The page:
What happened to Timothy Ray Brown was almost serendipitous, coming as it did from a combination of knowledge, opportunity and readiness. Although what he went through nearly killed him, he remains singularly fortunate. Today, after a year of disappointing news from some on the front lines of HIV cure research, the information gleaned from his case continues to inspire avenues of exploration.
It’s more than seven years now since Brown, the “Berlin patient” took his last antiretroviral pill, and while some tests show remaining evidence of the HIV infection with which he was diagnosed in 1995, he shows no signs of replicable virus, and he is considered cured. There he still stands alone, a little more than a year after HIV rebounded in two Boston patients who also had undergone similar stem cell transplants, and about half a year since the virus rebounded in the Mississippi baby doctors had hoped was rid of the virus through early and aggressive treatment. While scientists knew that all of the steps that led to Brown’s cure could not be repeated on any significant scale, an article in the January 15 Clinical Infectious Diseases tells how researchers hope to use knowledge yielded by the components of his treatment for leukemia through collaboration between HIV and transplantation specialists. The article recounts some of the ideas discussed at an National Institute of Allergy and Infectious Diseases workshop last February.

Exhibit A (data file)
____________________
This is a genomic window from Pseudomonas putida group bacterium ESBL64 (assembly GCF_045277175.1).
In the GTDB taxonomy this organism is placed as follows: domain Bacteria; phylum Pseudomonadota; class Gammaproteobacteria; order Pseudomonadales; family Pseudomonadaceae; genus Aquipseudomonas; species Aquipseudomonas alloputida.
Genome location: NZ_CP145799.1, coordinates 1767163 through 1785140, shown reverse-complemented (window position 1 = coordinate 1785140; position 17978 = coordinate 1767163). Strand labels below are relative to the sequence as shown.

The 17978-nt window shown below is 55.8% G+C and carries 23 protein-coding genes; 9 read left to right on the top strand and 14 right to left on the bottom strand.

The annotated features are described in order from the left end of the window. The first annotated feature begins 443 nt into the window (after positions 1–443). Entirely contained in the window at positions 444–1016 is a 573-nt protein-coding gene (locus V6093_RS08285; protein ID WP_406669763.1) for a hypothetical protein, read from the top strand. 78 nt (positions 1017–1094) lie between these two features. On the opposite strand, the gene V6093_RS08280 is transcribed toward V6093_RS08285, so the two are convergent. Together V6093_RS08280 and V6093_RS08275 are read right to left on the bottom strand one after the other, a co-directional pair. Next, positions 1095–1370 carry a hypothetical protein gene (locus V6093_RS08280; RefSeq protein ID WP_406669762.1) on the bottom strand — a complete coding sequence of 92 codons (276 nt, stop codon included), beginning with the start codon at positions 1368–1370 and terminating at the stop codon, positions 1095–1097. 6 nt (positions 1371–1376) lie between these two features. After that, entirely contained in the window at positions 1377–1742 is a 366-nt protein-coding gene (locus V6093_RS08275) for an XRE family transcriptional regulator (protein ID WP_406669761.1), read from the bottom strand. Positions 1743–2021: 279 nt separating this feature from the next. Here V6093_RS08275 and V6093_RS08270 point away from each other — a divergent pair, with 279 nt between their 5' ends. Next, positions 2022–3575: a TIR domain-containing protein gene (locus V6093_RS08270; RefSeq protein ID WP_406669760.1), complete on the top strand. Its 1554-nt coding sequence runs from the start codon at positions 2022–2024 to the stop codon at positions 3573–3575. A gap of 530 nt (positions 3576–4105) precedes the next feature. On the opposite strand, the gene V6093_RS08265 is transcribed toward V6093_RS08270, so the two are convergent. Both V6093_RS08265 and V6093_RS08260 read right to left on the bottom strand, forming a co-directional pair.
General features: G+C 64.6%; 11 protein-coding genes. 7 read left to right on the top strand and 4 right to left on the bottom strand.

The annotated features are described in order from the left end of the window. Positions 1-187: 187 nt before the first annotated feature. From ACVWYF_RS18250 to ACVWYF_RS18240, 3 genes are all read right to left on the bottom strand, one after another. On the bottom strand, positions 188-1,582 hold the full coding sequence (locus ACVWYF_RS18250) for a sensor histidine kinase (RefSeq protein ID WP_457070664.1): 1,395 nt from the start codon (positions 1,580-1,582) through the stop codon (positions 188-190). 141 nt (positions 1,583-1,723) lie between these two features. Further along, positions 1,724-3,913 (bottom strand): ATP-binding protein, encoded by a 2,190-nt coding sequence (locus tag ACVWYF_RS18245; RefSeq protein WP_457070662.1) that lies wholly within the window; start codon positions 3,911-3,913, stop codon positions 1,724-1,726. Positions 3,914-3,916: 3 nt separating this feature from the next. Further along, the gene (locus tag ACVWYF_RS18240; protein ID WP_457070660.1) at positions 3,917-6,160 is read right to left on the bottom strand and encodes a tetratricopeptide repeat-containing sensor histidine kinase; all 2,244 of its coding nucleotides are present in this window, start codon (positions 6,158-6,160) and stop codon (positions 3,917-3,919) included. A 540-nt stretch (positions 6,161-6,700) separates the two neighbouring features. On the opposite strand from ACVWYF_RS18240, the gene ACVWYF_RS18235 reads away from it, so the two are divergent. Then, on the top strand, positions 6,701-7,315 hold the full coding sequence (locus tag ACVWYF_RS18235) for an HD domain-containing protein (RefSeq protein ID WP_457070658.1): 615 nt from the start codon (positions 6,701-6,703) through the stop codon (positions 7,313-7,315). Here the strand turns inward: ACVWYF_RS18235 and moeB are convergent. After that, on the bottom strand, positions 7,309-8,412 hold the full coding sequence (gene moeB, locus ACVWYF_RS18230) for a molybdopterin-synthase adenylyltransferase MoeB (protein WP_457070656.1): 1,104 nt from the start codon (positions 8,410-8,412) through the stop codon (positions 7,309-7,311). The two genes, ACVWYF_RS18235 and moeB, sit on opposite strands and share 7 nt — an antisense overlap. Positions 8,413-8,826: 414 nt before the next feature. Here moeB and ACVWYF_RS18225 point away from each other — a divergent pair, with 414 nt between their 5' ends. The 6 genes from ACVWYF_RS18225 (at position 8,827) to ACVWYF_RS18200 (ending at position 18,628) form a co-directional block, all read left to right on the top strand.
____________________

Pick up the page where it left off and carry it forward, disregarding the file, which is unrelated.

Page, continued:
When three courses of chemotherapy failed to put his leukemia into remission in 2007, Brown became a candidate for a transplant of stem cells collected from a donor’s bone marrow to replace his own. Selected from more than 200 potential donors, Brown’s donor was one of the only 1 percent of those of European descent with a cell mutation that creates immunity to HIV. Brown underwent the procedure twice, using the same donor when his leukemia returned after the first. While hidden reservoirs of HIV in patients whose virus has been controlled through medication mean the virus will emerge and rebound when treatment has stopped, Brown has been free of both leukemia and replicable HIV since the second procedure.
Researchers are continuing to explore the role of the total body irradiation used to wipe out his own immune system, the donated cells’ attack on his cells — known as graft-versus-host disease — as well as the mutation that kept the donor’s cells from receiving the virus. By discovering how to use those factors to deplete HIV reservoirs, they still hope to duplicate Brown’s cure in other patients requiring transplants, and, should that be possible, learn if the knowledge can be applied more generally.